Hopefully last week's rant convinced the world that living in Paris will not cause you to fail your degree. This week we explain why a placement abroad will not ruin your bank balance. Obviously no-one should study abroad to make money. Nevertheless second behind "I don't want to fail my degree" comes "I can't afford it" in the big list of shoddy excuses.
Given that your bank balance has been squished like a tiny labour backbencher shaped pancake under an enormous education minister shaped hippopotamus, you will be pleased to hear that, after London, living anywhere is cheap.
Of course you will wish to have fun whilst you are abroad. Think of all those extra pastries you will have to eat. Skiing and sightseeing are expensive too. Therefore it is a wise choice to make someone else pay. If those people are Belgian, West Bromwich Albion supporters or any other type of retrograde miscreant then so much the better.
Luckily the people who thought up student exchanges realised the expense involved and found a large number of people with either too much money or an insufficient audit trail to support you. On an Erasmus year abroad in France you could receive money from the Student Loan Company, the French Government and the European Union.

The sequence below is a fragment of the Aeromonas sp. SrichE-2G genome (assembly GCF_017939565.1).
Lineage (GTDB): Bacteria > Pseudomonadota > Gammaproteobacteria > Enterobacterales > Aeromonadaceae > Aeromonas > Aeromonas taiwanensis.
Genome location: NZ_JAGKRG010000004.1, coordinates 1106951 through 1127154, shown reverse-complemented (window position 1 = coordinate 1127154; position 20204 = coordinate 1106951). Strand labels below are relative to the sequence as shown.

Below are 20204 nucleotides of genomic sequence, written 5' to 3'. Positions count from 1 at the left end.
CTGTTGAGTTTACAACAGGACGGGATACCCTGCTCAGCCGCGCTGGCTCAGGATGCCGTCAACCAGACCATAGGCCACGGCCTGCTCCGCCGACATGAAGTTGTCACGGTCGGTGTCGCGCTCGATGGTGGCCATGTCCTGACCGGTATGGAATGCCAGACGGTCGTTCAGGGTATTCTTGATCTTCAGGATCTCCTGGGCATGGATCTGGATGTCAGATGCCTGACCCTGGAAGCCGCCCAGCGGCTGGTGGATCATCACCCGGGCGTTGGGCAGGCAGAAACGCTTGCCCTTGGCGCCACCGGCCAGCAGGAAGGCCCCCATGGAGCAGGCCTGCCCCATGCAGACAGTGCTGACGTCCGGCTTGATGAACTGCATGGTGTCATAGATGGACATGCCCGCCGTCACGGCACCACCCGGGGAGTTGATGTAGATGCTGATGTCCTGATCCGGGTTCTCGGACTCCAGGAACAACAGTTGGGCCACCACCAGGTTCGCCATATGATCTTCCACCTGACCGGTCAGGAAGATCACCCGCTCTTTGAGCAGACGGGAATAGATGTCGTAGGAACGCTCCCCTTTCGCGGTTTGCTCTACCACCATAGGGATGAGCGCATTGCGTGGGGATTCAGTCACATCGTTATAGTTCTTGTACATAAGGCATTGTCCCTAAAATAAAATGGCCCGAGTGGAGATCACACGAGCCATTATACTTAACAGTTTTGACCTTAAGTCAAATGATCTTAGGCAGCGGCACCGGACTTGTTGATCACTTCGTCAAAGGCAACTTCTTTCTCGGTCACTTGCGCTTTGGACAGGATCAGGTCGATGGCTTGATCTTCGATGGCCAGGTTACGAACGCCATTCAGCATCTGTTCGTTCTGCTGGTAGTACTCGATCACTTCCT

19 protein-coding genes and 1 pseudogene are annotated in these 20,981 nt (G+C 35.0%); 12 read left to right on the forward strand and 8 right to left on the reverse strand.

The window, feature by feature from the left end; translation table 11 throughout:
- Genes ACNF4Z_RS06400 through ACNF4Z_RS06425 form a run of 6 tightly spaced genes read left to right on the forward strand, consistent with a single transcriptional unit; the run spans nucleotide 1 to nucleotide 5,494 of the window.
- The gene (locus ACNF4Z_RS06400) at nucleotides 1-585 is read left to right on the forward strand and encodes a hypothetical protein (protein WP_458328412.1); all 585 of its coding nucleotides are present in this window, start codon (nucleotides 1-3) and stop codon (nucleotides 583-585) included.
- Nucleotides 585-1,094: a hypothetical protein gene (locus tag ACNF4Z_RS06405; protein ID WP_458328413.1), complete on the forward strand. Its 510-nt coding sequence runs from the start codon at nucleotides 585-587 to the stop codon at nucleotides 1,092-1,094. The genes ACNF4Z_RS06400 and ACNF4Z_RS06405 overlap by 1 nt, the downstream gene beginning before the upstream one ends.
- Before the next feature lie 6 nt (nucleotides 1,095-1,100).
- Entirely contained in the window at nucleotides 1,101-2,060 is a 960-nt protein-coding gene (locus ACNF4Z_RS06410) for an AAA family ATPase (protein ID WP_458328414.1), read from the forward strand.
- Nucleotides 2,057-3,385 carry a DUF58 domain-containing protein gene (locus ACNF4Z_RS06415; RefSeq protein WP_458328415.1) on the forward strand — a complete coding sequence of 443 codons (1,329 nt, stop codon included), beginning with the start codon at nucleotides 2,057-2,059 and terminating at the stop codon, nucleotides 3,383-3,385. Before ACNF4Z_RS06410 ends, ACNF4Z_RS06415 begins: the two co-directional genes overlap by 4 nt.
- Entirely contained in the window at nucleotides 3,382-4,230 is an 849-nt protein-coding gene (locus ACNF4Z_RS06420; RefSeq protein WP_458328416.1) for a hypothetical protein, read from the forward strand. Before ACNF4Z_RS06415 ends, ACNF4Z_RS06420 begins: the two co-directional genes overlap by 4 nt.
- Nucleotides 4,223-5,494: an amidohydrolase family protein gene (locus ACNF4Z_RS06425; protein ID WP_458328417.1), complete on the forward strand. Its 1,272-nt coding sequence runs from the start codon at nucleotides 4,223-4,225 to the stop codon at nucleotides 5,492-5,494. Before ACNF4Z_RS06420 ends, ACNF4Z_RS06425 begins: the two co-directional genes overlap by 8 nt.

There are also savings to be made. Many Erasmus students do not pay tuition fees (read the very small print for details). Comically, the French government can provide up to £200 housing benefit per month to students. These savings should, of course, be offset against the cost of travel and relocation.
The most important thing is to be clued up on where you can get money from. For information contact our old friend Adrian Hawksworth.
Mostly you will have to spend extra money on travel. This varies enormously. How often you intend to return, for vacations, job interviews or just an evening in the bar should be taken into consideration when you pick your destination. Obviously finding somewhere to live will be your biggest budgeting headache. Apply early and you are likely to find a place in a hall of residence. If not then get in touch with some other students (try to avoid just English speaking ones if you want to learn a foreign language) and rent an apartment. In some parts of Western Europe you can rent a small palace for about £40 per person, per week. In Paris or Stockholm you can expect to pay similar rent to London.
In any case no city in Europe is more expensive than London. Take an exchange and you won't be left out of pocket. Read the last three articles? Good, now you know where you can go and why you have no excuse not to.
Next week - how to get yourself the perfect exchange.